And so it begins. The disintegration of the UK’s largest estate agent

Countrywide have today announced the closure of 59 branches across the country in addition to the consolidation of their London brands by morphing Faron Sutarian into John D Wood, one of the more established of their upper market shopfronts. Alan de Maid, Hetheringtons, Vanet, Fitz-Gibbon, APW Lettings, and CHK Mountford are also being re-labelled and will lead to additional offices ceasing to trade.
I take no pleasure in writing this. We have all experienced the anxiety and humiliation of having to downsize, especially us veterans of the property industry that have a few stripes on our sleeves.

But what Countrywide and it’s insane multiple of brands are experiencing was inevitable as of a while back. A bloated organisation with less than optimal customer service and an ever increasing push for higher fees at the expense of the consumer whilst the customer, in total contrast, was noticing that a great experience could be had within other sectors such as travel, grocery shopping, music, taxis, books and, in fact all consumer goods and at a lower cost. And folk are therefore bound to want the same type of experience when selling a property too. Why wouldn’t they?

Countrywide’s initial answer to the ‘Amazonificaton’ of the estate agency industry was to kick their experienced team members out on the street, badge themselves as some kind of ‘retail’ organisation (they are not) and to reorganise the UK into labelled zones as if such re-ordering would in itself make them a more efficient proposition or indeed a more attractive one toward the public.

Then in an attempt to show their shareholders that they ‘get’ the industry’s new direction of travel, Countrywide’s Alison Platt launches a ‘hybrid’ estate agency model to compete with eMoov, PurpleBricks etc. And themselves. This of course is a coup for the online/hybrid sector as it is absolute validation that the digital model is here and is here to stay.

Interestingly (and ironically), I have twice met with Countrywide executives to extoll the virtues of the digital model and, save for shaking them by the lapels to make them understand it and indeed the inevitability of its growth, have been met with mere apathy and scepticism both times. My suggestion to them was that Countrywide should invest in eMoov to then get the inside track on our customer focused technology platform (built and optimised ages ago now), the cost reduction and customer empowerment that such technology allows; our rather unique approach to marketing and, obviously, owning a chunk of a business that has now gone on to grow from a £1m valuation to very arguably £40m to £50m now.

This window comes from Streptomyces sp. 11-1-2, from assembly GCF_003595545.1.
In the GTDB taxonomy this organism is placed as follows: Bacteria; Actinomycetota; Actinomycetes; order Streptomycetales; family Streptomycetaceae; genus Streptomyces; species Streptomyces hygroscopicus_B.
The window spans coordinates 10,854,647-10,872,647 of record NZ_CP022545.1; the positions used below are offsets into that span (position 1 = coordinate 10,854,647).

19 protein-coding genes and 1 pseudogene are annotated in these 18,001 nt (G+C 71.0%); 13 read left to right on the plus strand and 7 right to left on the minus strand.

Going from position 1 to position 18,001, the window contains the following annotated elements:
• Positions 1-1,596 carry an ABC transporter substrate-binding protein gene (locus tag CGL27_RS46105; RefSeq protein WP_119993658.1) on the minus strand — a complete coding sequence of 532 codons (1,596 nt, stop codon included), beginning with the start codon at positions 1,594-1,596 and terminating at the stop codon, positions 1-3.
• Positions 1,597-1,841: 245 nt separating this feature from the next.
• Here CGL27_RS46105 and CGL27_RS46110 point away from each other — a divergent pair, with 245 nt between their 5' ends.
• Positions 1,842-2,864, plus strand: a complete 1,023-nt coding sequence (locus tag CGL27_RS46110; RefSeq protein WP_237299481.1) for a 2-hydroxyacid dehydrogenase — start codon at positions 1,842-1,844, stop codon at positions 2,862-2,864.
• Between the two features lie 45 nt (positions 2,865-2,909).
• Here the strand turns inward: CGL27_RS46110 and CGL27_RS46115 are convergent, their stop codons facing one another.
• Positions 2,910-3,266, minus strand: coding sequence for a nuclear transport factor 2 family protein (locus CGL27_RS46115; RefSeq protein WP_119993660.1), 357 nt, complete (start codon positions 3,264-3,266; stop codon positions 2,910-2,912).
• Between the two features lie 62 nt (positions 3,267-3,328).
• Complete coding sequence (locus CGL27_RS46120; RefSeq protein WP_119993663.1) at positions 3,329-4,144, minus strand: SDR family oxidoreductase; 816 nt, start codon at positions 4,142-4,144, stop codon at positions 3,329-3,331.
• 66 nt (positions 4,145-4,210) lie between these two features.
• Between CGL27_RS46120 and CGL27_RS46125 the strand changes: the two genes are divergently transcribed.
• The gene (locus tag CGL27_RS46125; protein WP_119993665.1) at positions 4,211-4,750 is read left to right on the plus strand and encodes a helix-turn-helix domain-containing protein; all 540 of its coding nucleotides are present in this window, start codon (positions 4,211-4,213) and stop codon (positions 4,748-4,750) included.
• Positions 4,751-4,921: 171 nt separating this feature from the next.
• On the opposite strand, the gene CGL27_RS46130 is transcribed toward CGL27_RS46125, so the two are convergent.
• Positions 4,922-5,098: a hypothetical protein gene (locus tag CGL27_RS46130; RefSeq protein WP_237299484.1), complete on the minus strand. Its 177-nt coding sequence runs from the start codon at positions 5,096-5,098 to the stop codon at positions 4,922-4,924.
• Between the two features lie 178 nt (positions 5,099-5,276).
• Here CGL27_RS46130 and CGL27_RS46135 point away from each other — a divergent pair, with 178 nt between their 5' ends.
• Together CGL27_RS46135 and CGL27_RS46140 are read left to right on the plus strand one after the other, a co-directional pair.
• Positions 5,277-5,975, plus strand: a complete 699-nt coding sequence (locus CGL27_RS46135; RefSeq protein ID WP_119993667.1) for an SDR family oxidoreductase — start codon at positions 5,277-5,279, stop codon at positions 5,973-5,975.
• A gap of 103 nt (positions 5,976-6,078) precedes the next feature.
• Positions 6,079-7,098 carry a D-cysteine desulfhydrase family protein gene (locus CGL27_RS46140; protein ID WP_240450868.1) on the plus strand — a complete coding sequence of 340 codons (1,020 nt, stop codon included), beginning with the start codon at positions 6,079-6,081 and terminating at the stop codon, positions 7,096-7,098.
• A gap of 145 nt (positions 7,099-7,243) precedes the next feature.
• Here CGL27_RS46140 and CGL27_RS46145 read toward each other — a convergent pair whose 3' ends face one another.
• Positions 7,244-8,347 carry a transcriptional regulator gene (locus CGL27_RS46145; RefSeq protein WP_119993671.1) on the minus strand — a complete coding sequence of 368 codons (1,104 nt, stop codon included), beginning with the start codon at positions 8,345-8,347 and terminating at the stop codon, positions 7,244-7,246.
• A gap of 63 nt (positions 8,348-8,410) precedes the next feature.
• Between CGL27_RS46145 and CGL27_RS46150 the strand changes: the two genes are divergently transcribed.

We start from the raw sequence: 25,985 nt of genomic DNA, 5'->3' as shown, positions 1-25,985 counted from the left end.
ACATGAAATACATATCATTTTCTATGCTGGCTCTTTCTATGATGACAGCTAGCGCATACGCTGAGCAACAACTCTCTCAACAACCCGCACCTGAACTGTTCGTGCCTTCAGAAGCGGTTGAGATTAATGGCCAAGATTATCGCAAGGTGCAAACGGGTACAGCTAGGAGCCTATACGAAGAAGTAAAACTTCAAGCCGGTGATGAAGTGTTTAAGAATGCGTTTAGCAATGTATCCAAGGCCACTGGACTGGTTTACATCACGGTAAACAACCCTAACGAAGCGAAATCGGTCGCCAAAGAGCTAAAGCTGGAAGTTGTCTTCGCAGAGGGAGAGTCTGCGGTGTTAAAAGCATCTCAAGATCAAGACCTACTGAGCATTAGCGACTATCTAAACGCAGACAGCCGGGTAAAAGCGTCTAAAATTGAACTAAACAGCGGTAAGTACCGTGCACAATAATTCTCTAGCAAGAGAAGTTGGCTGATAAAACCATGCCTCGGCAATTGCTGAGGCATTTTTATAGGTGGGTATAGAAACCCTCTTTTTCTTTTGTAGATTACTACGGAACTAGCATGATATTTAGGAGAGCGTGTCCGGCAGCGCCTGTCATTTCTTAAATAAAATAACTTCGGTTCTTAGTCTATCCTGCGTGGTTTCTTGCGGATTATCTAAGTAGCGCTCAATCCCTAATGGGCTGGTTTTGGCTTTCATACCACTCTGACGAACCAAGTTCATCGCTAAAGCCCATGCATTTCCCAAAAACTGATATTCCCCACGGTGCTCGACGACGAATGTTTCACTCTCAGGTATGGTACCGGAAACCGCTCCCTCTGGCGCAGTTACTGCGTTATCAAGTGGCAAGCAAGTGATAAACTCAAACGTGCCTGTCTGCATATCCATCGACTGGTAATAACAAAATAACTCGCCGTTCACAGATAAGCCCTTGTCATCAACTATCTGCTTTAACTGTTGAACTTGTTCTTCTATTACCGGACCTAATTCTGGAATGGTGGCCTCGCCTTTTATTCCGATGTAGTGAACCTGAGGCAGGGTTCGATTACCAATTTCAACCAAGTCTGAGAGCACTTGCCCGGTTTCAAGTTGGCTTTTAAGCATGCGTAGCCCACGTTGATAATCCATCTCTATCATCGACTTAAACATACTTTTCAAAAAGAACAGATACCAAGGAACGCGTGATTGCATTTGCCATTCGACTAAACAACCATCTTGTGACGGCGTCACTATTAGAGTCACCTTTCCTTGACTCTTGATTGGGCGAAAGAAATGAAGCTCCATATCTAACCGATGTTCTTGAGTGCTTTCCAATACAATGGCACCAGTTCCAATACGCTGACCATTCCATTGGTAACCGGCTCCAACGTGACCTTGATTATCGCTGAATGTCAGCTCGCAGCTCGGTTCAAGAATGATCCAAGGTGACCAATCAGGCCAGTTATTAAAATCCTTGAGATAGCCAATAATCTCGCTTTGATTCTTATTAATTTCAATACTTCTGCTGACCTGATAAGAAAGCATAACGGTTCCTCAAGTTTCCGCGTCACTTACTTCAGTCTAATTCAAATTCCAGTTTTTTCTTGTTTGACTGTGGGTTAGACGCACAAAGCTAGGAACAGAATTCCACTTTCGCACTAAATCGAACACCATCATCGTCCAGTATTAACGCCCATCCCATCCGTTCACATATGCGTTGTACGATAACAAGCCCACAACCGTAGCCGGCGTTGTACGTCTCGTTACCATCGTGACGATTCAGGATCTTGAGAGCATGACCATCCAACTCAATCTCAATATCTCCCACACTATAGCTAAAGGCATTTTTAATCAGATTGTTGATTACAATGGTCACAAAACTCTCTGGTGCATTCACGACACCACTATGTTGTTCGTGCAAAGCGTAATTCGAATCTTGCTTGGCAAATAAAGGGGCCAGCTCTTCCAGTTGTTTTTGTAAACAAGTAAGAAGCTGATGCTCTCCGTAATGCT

To think that in 2011 I offered Bob Scarfe, then MD of Countrywide, 10% of eMoov for £100,000. That may well prove to be their very own Blockbuster moment.

Importantly and probably most importantly, we would provide significant cultural know-how and discipline around the demonstration of truly fantastic customer service, an aspect so vital to the growth of ‘new estate agency’ yet largely ignored, misunderstood and taken for granted by the incumbency. Trust me, eMoov is not just about great value and better fees, it’s more about the experience, a fact that even our high street colleagues are having to accept whilst they also accept their inability to compete on such service.

Roll forward 5 years from my first encounter and Countrywide, in a ‘we know best’ moment, decide not to ignore the online sector anymore but, despite the obvious carrot of conjoining with an established digital player that knows it’s stuff, instead go it alone with a platform build they outsource via Deloitte (why?) at a cost of £6m (why?). Three months after launch, the brands of Spencers, Austin Wyatt and Frank Innes that have guinea-pigged the ‘hybrid’ proposition right alongside a traditional fee structure (which is a massive mistake in my opinion), have in fact seen a decline in instructions as below. (Source: Zoopla API). Less listings at a lower transactional value? That doesn’t seem to make a lot of commercial sense to me and nor does it to numerous investors who have increasingly abandoned Countrywide PLC shares whereby the company’s market cap is now 60% less than a year ago having seen £600m wiped from its value.

What Alison has instigated by ignoring us and rolling out a misconceived low cost option alongside traditional brands is no more than an accelerated cannibalisation of her shareholders’ business and which will speed up further as we now hear that her hybrid ‘platform only, no people’ model is to be expanded across more branches. To use a Titanic inspired analogy, today’s 59 office closures are not only the tip of the iceberg but an iceberg that the ship itself is navigating ever closer to.

It’s my belief that we are witnessing history in the property sector right now with the disintegration of the UK’s largest estate agent along with its peers that similarly misunderstand the industry’s trajectory.

It’s quite sad yet it did not have to be that way.

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